The Quirky Brilliance Of The Head Guru
I have just swiped my card and entered the sixteenth floor through the glass door. I see Arthur sitting by himself through the glass wall of his office across the atrium – the bank of offices we have come to call the fish tank, overlooking the square. I hurry to my office, remove my outer garments and pick up the phone and dial Arthur’s three digit inter-office number. Might as well get it out of the way before I chicken out. Having to call Arthur is something of an ordeal, because you never know what kind of mood you might catch him in. But there is nothing I can do about it. I am the one who needs him. Most of our telephone conversations would go something like this:
‘Good morning Arthur!’
‘What’s so good about the morning?’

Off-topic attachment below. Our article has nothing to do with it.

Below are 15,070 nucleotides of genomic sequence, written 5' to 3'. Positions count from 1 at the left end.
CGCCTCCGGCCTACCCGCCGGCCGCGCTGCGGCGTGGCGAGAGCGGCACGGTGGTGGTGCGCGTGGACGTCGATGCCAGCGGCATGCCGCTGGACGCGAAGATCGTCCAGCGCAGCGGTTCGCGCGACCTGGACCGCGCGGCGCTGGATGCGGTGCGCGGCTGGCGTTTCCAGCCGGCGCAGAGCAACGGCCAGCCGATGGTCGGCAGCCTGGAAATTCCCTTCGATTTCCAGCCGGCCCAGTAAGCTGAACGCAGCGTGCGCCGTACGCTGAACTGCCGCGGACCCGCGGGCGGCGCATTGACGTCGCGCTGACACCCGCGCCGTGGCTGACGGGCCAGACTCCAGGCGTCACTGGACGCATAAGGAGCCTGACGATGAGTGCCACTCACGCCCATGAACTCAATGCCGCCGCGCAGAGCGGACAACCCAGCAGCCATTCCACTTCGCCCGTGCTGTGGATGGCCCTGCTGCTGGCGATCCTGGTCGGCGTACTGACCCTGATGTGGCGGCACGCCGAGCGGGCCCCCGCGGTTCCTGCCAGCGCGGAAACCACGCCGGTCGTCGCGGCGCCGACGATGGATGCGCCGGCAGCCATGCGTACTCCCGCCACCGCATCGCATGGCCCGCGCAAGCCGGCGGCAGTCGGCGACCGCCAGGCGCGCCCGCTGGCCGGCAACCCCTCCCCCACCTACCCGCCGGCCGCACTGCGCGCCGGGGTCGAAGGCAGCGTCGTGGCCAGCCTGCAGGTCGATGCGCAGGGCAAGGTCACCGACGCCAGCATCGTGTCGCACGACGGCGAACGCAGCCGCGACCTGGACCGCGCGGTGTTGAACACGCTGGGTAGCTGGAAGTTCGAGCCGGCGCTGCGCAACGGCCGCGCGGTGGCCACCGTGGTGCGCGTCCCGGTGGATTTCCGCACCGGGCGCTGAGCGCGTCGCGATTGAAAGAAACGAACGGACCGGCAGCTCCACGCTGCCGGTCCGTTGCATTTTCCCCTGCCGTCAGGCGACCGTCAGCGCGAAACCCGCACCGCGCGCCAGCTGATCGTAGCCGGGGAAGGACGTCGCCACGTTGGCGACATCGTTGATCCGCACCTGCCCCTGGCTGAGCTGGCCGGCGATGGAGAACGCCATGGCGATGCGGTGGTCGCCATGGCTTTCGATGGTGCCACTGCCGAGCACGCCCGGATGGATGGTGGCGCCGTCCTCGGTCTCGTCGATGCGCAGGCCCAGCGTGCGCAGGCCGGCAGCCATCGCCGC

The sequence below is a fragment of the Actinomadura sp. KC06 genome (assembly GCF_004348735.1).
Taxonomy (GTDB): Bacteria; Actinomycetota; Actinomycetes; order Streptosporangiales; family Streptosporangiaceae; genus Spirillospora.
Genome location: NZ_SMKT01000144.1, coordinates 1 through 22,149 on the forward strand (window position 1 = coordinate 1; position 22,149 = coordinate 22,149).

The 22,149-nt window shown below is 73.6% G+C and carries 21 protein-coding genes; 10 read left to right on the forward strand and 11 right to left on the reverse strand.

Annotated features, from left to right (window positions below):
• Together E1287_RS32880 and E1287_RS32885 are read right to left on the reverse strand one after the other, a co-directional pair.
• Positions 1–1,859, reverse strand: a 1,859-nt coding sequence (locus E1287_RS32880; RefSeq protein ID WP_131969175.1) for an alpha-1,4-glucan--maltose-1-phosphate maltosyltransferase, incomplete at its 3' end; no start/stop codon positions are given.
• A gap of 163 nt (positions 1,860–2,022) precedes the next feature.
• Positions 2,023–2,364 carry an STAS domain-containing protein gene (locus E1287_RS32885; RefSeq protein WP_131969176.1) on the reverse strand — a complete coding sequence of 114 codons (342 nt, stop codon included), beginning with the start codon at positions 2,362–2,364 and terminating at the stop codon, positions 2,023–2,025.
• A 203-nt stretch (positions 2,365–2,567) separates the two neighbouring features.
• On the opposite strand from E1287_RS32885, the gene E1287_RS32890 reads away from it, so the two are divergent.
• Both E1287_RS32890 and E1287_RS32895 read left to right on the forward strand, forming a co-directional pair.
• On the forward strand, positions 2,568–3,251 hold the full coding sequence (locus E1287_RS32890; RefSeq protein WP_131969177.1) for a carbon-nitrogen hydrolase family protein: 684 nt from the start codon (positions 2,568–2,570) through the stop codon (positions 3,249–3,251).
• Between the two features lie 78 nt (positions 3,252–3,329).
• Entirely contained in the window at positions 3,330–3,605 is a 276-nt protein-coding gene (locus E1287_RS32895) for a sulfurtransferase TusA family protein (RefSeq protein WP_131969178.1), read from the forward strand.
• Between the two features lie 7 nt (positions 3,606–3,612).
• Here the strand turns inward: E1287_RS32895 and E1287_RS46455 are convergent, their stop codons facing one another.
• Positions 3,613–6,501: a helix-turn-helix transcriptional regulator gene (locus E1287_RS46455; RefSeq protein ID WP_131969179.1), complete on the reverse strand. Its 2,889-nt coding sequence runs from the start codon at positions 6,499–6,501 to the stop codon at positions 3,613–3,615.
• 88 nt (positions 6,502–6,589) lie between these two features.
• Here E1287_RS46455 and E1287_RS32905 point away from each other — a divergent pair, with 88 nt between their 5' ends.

‘Hi Arthur. How are you?’
‘Why do you want to know?’
‘Hi Arthur. This is Haresh.’
‘I know who you are!’
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All I Want To Do Is To Take A Beak
As I roll off the QE II in my Buick from the port of New York city, my plan is to drive cross-country with the destination of Santa Barbara, California. Or more precisely, Mark and Ann’s (Stevens) farm house in Goleta, some twelve miles north of downtown Santa Barbara and a stone’s throw away from the carefree Isla Vista off UCSB campus. Awaiting me is the culture and the people so unlike the America I have known so far. Three years earlier, just before Playboy offered me the job, I had planned a long vacation to explore the California Coast from Los Angeles to San Francisco. Instead, on the very day I was to fly west, I end up making a sharp hairpin turn to fly east over the Atlantic. I owe it to California to make up for my sudden turn. But I am not in a hurry. And I am open to any other possibilities that may exist or arise.